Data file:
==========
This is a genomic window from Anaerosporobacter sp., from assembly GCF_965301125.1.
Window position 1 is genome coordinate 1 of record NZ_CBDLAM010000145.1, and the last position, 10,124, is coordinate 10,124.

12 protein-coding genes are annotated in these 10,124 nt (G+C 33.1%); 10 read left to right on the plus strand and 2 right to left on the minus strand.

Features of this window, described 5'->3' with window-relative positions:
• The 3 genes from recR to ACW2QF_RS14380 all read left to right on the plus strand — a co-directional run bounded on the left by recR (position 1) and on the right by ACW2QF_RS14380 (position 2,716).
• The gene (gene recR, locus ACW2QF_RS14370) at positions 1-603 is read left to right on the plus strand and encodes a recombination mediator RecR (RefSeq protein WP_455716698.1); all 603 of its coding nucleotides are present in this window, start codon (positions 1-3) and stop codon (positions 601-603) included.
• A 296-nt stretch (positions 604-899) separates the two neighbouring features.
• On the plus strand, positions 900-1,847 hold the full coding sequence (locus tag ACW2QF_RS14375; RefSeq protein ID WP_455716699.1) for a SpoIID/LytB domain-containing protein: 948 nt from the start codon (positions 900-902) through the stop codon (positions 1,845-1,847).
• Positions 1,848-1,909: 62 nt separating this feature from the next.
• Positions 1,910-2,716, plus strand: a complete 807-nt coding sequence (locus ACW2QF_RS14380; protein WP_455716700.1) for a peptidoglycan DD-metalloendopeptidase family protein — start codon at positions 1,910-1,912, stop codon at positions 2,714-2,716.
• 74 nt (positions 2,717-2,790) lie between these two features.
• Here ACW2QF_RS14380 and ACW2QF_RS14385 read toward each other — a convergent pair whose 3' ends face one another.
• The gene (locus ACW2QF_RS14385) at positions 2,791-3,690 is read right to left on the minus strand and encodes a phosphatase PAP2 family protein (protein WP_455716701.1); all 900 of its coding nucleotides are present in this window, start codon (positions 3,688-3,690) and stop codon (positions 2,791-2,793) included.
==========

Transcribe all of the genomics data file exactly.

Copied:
This is a genomic window from Anaerosporobacter sp., from assembly GCF_965301125.1.
Window position 1 is genome coordinate 1 of record NZ_CBDLAM010000145.1, and the last position, 10,124, is coordinate 10,124.

12 protein-coding genes are annotated in these 10,124 nt (G+C 33.1%); 10 read left to right on the plus strand and 2 right to left on the minus strand.

Features of this window, described 5'->3' with window-relative positions:
• The 3 genes from recR to ACW2QF_RS14380 all read left to right on the plus strand — a co-directional run bounded on the left by recR (position 1) and on the right by ACW2QF_RS14380 (position 2,716).
• The gene (gene recR, locus ACW2QF_RS14370) at positions 1-603 is read left to right on the plus strand and encodes a recombination mediator RecR (RefSeq protein WP_455716698.1); all 603 of its coding nucleotides are present in this window, start codon (positions 1-3) and stop codon (positions 601-603) included.
• A 296-nt stretch (positions 604-899) separates the two neighbouring features.
• On the plus strand, positions 900-1,847 hold the full coding sequence (locus tag ACW2QF_RS14375; RefSeq protein ID WP_455716699.1) for a SpoIID/LytB domain-containing protein: 948 nt from the start codon (positions 900-902) through the stop codon (positions 1,845-1,847).
• Positions 1,848-1,909: 62 nt separating this feature from the next.
• Positions 1,910-2,716, plus strand: a complete 807-nt coding sequence (locus ACW2QF_RS14380; protein WP_455716700.1) for a peptidoglycan DD-metalloendopeptidase family protein — start codon at positions 1,910-1,912, stop codon at positions 2,714-2,716.
• 74 nt (positions 2,717-2,790) lie between these two features.
• Here ACW2QF_RS14380 and ACW2QF_RS14385 read toward each other — a convergent pair whose 3' ends face one another.
• The gene (locus ACW2QF_RS14385) at positions 2,791-3,690 is read right to left on the minus strand and encodes a phosphatase PAP2 family protein (protein WP_455716701.1); all 900 of its coding nucleotides are present in this window, start codon (positions 3,688-3,690) and stop codon (positions 2,791-2,793) included.